Those who attempt to do away with God’s law often turn to Romans 10:4 to justify their theory. In the previous verse Paul explains how the Pharisees were going about trying to establish their own righteousness, apart from God’s righteousness. They ignored the sacrifice of Christ and thought that mere commandment-keeping would be enough for anyone:
“For they being ignorant of God’s righteousness, and going about to establish their own righteousness, have not submitted themselves unto the righteousness of God.”
But, as Paul points out in verse 4:
“Christ is the end of the law for righteousness to every one that believeth.”
What does “the end of the law” mean? It means the aim, the purpose, the fulness or outcome of the law. Christ in Christians gives the power to keep God’s holy, perfect law, since they lack the spiritual strength, themselves.”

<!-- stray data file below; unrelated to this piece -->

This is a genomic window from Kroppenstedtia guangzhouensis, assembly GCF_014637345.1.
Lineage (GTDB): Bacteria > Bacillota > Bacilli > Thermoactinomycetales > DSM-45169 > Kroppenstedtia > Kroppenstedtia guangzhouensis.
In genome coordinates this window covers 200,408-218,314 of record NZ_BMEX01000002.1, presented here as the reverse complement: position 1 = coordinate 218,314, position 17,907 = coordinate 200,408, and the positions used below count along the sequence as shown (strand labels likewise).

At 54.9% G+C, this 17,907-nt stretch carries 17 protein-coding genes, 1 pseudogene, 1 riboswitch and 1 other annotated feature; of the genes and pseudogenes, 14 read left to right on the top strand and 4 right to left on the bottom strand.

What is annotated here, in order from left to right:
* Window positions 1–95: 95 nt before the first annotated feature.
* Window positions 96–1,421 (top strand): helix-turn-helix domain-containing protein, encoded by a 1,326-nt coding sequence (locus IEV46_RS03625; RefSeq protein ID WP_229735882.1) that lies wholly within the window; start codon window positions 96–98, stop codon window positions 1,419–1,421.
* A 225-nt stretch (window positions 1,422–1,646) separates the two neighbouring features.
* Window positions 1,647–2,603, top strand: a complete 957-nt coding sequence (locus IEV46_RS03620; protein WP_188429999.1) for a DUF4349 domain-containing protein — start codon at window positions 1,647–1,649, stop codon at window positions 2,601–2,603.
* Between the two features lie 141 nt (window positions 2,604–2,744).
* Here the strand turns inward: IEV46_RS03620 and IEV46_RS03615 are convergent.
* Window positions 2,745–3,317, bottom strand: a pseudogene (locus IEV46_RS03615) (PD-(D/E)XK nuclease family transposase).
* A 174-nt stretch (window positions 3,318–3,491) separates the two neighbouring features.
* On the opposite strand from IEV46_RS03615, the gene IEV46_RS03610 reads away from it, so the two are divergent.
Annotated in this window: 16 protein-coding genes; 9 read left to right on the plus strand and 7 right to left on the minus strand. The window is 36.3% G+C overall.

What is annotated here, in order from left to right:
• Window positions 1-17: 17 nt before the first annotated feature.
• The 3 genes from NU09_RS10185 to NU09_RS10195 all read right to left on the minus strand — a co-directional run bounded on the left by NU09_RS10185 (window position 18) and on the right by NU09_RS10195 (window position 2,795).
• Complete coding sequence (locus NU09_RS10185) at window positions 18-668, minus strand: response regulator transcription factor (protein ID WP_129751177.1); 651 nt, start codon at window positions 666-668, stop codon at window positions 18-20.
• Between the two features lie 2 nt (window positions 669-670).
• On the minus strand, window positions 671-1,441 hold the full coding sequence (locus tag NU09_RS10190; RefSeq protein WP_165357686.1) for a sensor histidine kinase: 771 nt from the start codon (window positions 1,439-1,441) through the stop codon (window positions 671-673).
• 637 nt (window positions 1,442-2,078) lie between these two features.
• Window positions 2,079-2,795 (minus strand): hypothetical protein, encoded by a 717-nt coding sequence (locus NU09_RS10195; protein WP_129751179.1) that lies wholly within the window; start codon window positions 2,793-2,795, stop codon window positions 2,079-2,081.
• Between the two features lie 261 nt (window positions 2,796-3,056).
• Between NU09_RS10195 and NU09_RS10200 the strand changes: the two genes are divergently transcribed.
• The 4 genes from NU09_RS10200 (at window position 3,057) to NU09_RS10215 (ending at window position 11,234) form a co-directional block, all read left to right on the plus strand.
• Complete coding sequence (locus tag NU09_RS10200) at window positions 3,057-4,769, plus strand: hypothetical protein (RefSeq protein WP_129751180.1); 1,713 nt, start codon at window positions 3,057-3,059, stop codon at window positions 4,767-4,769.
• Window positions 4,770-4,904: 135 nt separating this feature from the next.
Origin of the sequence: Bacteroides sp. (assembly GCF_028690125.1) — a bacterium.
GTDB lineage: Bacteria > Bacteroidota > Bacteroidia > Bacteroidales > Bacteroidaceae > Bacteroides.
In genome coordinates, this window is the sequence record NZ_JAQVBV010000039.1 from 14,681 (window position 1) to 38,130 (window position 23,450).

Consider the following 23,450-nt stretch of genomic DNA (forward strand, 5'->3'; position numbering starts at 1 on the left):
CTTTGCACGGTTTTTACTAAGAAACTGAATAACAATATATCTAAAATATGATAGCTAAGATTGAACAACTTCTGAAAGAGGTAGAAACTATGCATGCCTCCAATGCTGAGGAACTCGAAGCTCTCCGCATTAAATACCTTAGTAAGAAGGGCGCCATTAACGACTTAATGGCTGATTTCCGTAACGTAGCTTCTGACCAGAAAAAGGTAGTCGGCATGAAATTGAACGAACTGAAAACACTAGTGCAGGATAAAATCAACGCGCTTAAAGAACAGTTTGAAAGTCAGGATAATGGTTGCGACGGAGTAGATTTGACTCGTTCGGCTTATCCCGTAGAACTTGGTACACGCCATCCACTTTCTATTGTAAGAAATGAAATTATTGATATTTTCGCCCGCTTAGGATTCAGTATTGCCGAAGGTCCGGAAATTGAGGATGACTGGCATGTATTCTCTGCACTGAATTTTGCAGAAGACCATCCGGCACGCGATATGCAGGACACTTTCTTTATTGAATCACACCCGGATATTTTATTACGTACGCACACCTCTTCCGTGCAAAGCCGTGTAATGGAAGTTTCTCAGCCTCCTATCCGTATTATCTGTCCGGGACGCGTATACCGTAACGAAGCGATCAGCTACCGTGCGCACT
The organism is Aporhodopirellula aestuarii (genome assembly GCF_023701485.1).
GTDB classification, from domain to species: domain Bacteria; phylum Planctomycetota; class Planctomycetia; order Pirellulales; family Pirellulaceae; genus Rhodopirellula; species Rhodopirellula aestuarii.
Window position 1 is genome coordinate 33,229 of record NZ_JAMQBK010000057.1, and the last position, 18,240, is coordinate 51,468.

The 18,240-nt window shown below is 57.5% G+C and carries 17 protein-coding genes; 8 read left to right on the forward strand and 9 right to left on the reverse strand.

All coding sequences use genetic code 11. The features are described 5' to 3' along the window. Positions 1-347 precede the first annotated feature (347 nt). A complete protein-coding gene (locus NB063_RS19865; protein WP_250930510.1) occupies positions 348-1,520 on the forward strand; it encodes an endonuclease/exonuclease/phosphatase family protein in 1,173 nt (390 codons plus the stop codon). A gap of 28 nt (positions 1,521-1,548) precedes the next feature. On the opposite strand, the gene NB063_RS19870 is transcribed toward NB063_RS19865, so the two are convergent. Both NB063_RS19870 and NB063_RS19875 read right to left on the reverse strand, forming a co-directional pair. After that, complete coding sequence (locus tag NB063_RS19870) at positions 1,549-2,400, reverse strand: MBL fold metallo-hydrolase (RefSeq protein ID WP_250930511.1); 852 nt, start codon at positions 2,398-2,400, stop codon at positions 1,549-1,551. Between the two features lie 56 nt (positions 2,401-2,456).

Apart from Christ, no one can manage to keep God’s law in the spirit. By his very nature, man falls far short. But through Christ who strengthens us, we can (Phil. 4:13). The aim or end of the law is to make us like Christ.
This word end, used in Romans 10:4, is also found in James 5:11: “Behold, we count them happy which endure. Ye have heard of the patience of Job, and have seen the end of the Lord; that the Lord is very pitiful, and of tender mercy.”
Now, did James mean that Christ’s end had come? Of course not. Rather, James explains it himself. They had seen the purpose or aim of the Lord — “that the Lord is very pitiful, and of tender mercy.”